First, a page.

ASA 128th Meeting - Austin, Texas - 1994 Nov 28 .. Dec 02

5aPA3. Do pseudo-Scholte resonances exist?

M. F. Werby

Naval Res. Lab., Code 7181, Stennis Space Center, MS

N. A. Sidorovskaia

Univ. of New Orleans, New Orleans, LA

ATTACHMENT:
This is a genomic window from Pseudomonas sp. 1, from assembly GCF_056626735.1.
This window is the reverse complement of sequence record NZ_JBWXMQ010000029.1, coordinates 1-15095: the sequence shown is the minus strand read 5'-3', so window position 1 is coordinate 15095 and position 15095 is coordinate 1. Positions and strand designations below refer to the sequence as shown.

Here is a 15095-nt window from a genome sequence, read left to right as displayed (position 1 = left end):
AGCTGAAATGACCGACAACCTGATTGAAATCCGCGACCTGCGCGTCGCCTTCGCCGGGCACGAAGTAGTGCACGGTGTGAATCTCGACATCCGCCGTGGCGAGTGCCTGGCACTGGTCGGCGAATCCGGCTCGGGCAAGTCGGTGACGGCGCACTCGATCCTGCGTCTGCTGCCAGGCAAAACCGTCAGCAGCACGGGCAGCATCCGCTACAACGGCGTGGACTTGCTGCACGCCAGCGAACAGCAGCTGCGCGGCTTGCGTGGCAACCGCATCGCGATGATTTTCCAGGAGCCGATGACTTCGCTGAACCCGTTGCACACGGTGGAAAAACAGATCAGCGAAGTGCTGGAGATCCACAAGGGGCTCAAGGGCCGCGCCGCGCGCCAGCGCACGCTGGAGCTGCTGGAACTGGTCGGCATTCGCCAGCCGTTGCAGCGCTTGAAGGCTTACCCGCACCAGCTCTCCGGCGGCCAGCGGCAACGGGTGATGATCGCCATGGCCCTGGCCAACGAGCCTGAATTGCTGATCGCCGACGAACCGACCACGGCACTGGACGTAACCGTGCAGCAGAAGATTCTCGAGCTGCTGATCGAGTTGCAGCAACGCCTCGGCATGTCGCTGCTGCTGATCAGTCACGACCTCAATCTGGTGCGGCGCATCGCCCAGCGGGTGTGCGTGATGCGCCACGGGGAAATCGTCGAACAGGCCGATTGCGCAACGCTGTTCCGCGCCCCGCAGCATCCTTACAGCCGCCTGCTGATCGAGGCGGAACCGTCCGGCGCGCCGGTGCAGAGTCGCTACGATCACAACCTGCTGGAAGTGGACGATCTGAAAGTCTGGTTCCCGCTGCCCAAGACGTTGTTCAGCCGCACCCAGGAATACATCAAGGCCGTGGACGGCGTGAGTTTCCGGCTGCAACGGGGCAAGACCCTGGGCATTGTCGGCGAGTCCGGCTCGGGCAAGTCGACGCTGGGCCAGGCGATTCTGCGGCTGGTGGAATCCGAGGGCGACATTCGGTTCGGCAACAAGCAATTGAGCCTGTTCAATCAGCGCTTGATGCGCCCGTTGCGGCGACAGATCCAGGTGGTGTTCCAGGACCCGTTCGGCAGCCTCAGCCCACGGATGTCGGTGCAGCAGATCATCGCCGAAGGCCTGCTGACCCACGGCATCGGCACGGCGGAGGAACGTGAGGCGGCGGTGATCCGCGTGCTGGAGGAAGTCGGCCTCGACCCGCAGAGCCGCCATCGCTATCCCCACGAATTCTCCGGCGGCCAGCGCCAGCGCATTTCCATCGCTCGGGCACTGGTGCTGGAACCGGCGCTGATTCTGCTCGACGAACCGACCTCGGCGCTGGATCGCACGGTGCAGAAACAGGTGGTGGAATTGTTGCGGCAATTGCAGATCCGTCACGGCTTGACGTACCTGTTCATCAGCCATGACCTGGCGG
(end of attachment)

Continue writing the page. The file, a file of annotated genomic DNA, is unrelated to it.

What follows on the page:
In a pioneering work Talmant et al. [J. Acoust. Soc. Am. 86, 278 (1989)] established the presence of pseudo-Stonely resonances excited when acoustical signals scatter from shells at or near coincidence frequency. This notion was supported by the argument that Stoneley waves exist at the fluid--elastic interface of a plate when water is on one side and the other side is evacuated. It is known that nondispersive waterborne waves are excited at the fluid--water interface for that case in the frequency region around coincidence frequency. This coincided with the bounded shell case in which very narrow strong resonances corresponded with the waterborne waves and a broad envelope function corresponded with the onset of the flexural resonances which become manifest at coincidence frequency when the flexural waves become supersonic and thus radiated into the water. The envelope effect corresponds to an abrupt phase change of pressure at coincidence frequency. An analogous argument predicts the existence of pseudo-Scholte resonances. The analog for that case is a plate in which fluids of like properties exist on both sides. In that case waterborne waves exist over the entire frequency range. The implication is that if one scatters from such an object there should be a proliferation of waterborne waves and thus for closed shells an abundance of resonances associated with waterborne waves circumnavigating the shell should by present. Can the abundance of sharp peaks excited on fluid filled shells be explained in terms of this mechanism? This issue is examined and the question is answered. [Work sponsored by NRL and ONR.]